3:07 min Read
Natalie Kaiser’s love for plants started as a child growing up around her parents’ organic greenhouse business in upstate New York. She did her undergrad studies in plant science with dreams of starting a career in farm management; but after taking a few courses in genetics, she found her true passion in plant breeding.
A PhD candidate at Michigan State University (MSU), Natalie specializes in potatoes – in particular, looking at which genes make certain potatoes naturally resistant to a troublesome potato pest known as the Colorado potato beetle. This is an all-too familiar pest for home gardeners and commercial potato growers alike. By identifying the genes that cause certain potatoes to be resistant to this pest, plant breeders can then select the potato plants that have those genes, and provide growers with a potato that can thrive pest-free with the use of less—or even no—insecticides. In addition to insect resistance, others in the MSU potato breeding and genetics team are using plant breeding to improve characteristics ranging from yield to nutritional properties. Innovature talked to Natalie to learn more.
First of all, in basic terms, how would define plant breeding?
Plant breeding is really an extension of plant domestication and plant domestication is one of the most important milestones, I think personally in human civilization. Selecting plants that have traits that are beneficial for human cultivation and consumption is the essence of plant domestication. And then modern plant breeding is just using our tools, either genetic tools or technological tools to help us do that in a more efficient way. Basically, all of the crops that we enjoy consuming and that we find in our grocery stores today are a function of modern plant breeding.
How does this apply to the foods we eat today?
First of all, it’s important to note that the plants that end up being our food in the grocery store or in a farmer's market, have come from released varieties that have gone through an extensive testing process. The process of conventional plant breeding today takes a very long time. So it's many years that a plant is being examined by the plant breeders and geneticists to make sure that the process of creating these new genetic combinations does not deliver any unintended consequences. In modern plant breeding, we have the benefit of having in many crops, genetic markers, so that we can screen the plants by looking at them and performing different tests to examine their chemical component, but also by examining their DNA and seeing what rearrangements we've made in the process of making new combinations.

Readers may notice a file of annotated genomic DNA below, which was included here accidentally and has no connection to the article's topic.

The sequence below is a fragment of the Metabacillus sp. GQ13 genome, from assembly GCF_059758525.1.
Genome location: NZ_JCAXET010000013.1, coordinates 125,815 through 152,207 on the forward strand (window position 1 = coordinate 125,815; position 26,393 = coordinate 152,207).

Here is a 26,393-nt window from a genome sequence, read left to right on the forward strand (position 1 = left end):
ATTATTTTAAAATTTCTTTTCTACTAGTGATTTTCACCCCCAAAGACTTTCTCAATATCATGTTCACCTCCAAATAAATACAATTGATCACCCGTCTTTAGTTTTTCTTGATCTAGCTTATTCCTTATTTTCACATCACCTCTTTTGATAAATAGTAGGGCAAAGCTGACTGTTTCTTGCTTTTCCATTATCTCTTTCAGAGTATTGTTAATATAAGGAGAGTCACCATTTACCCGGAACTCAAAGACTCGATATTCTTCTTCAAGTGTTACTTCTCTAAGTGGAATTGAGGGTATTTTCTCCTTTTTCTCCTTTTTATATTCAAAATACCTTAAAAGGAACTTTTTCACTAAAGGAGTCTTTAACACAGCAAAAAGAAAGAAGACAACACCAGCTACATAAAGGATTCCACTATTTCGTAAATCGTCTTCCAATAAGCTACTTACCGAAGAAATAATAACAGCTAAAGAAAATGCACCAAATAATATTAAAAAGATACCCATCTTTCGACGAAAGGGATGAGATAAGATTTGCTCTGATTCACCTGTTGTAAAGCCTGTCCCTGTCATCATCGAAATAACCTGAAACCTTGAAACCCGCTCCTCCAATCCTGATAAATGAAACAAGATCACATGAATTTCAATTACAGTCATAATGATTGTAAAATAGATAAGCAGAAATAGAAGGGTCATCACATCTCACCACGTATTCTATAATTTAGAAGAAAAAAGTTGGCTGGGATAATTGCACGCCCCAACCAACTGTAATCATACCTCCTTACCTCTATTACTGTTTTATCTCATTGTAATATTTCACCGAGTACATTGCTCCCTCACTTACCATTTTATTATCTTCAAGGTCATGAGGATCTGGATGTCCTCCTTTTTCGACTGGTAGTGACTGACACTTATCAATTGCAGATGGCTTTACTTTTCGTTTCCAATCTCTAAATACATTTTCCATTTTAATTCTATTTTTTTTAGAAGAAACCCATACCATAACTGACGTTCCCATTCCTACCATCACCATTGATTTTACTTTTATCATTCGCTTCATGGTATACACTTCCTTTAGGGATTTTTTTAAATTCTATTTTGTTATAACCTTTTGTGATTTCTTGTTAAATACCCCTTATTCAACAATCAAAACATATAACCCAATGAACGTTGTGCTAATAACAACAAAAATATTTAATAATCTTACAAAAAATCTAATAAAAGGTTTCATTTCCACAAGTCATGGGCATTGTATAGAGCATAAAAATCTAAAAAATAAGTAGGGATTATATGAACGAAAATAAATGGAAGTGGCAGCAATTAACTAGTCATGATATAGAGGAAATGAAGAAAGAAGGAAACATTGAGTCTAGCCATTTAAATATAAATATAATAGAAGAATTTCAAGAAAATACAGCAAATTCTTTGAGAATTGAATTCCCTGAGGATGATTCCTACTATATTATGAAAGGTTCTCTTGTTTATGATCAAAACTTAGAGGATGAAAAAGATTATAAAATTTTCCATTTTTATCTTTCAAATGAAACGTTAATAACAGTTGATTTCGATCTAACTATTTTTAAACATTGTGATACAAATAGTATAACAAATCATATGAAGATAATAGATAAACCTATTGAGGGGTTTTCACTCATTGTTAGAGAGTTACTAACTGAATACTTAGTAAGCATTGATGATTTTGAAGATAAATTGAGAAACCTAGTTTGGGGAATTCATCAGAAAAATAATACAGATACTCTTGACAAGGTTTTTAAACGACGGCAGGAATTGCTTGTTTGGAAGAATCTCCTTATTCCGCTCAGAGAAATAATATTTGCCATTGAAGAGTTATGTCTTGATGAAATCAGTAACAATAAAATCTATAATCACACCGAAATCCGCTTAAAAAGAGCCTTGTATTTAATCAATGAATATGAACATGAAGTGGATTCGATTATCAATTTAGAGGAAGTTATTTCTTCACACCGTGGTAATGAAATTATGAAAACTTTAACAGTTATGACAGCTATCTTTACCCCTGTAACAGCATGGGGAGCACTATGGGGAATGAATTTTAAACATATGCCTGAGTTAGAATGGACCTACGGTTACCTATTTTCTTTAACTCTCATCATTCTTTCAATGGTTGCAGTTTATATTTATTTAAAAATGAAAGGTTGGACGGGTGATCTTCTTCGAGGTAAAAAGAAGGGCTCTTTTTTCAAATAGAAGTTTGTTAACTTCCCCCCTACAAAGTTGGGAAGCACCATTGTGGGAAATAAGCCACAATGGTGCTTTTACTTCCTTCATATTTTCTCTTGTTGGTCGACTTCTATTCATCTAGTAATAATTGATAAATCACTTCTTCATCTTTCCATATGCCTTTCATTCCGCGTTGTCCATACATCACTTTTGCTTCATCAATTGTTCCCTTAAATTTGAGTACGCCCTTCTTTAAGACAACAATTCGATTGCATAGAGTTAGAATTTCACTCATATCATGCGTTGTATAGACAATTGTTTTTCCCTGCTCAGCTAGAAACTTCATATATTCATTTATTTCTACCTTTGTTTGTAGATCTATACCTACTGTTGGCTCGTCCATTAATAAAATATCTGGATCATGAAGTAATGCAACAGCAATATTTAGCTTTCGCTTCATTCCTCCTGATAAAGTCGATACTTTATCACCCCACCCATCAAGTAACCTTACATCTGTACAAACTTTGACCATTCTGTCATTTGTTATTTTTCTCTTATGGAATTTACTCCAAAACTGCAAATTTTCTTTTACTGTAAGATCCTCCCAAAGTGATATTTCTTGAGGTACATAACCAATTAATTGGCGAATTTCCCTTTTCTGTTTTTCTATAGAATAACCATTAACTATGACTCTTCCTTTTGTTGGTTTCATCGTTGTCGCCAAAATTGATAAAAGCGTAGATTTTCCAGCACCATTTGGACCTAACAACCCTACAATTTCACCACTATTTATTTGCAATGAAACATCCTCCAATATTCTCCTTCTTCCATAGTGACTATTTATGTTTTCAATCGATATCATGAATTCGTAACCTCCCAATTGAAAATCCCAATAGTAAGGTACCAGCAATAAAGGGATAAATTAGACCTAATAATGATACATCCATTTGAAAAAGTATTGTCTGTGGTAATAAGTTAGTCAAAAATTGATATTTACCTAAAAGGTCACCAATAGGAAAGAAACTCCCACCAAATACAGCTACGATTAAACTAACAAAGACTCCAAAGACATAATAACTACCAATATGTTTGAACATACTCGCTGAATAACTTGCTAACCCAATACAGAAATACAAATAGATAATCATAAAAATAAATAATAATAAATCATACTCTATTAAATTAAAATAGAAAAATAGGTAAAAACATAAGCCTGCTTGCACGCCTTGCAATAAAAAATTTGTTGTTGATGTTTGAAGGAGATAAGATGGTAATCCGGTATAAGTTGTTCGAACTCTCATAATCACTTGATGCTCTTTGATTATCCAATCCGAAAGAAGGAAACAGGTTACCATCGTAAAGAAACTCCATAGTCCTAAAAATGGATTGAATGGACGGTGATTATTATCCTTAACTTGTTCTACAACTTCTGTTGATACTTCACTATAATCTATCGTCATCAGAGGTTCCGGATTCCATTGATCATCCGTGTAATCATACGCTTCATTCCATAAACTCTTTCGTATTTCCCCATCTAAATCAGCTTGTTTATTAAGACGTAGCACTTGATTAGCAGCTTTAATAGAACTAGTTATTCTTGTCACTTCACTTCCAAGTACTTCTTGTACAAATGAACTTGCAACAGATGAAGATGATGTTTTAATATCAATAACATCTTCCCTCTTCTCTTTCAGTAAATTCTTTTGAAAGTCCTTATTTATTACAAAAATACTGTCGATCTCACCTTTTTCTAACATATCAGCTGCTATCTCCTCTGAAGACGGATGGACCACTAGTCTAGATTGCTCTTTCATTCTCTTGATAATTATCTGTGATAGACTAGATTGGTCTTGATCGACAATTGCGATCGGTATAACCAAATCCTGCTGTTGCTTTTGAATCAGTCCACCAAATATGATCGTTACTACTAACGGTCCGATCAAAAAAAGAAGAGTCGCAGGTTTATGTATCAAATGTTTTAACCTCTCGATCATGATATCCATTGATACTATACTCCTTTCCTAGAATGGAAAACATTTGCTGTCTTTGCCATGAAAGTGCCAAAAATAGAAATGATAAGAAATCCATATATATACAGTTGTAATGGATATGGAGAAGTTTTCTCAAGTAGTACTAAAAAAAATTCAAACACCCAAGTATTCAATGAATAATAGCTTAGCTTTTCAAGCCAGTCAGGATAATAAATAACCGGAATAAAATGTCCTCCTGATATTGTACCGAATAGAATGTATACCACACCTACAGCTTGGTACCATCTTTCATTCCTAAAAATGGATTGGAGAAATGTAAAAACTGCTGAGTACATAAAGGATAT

What does the future look like for plant breeding?
Right now is a very exciting time to be in plant breeding. And there's two main tools that I'm excited about. One of them, is whole genome sequencing, which is that we have now the ability in many crops to use technology that's fairly cheap and lets us look at all of the DNA base pairs in a single plant. Instead of just looking at tiny little regions that are linked to traits of interest, we can look at the whole genome and start to understand how genes interact with each other.
The second technology that I'm excited about is genome editing. And this, coupled with whole genome sequencing gives us the ability to do really precise genetic engineering. This allows to make very detailed changes while reducing unintended consequences – allowing us to deliver a product that feeds more people more efficiently.
Is using gene editing for plant breeding applications safe?
Anytime we are producing a food product for society, principles of food safety apply. Using genome editing is just another tool in the toolbox of plant breeders; it doesn't replace plant breeding. For example, if we're talking about potatoes, maybe we have a variety that we know we love, like a Yukon Gold, but you just wish that it had a couple more desirable traits – for instance, greater disease resistance. Where genome editing helps us is that we can take an existing variety that we like and just make a couple of tweaks, but we would still apply all of the rigorous quality and food safety measures that makes up the framework of plant breeding.
When you observe bees buzzing around in your garden, you are witnessing cross-pollination in action. The bees are making crosses and the resulting seeds grow and develop naturally. What plant breeders are doing is just applying a critical eye to select new combinations that result from controlled cross-pollinations. Plant breeders are here to make sure that new products have been screened and tested and evaluated over years. Whereas, in nature, new genetic combinations are happening all the time. One of the really important functions of plant breeding is to be a vetting process for the public.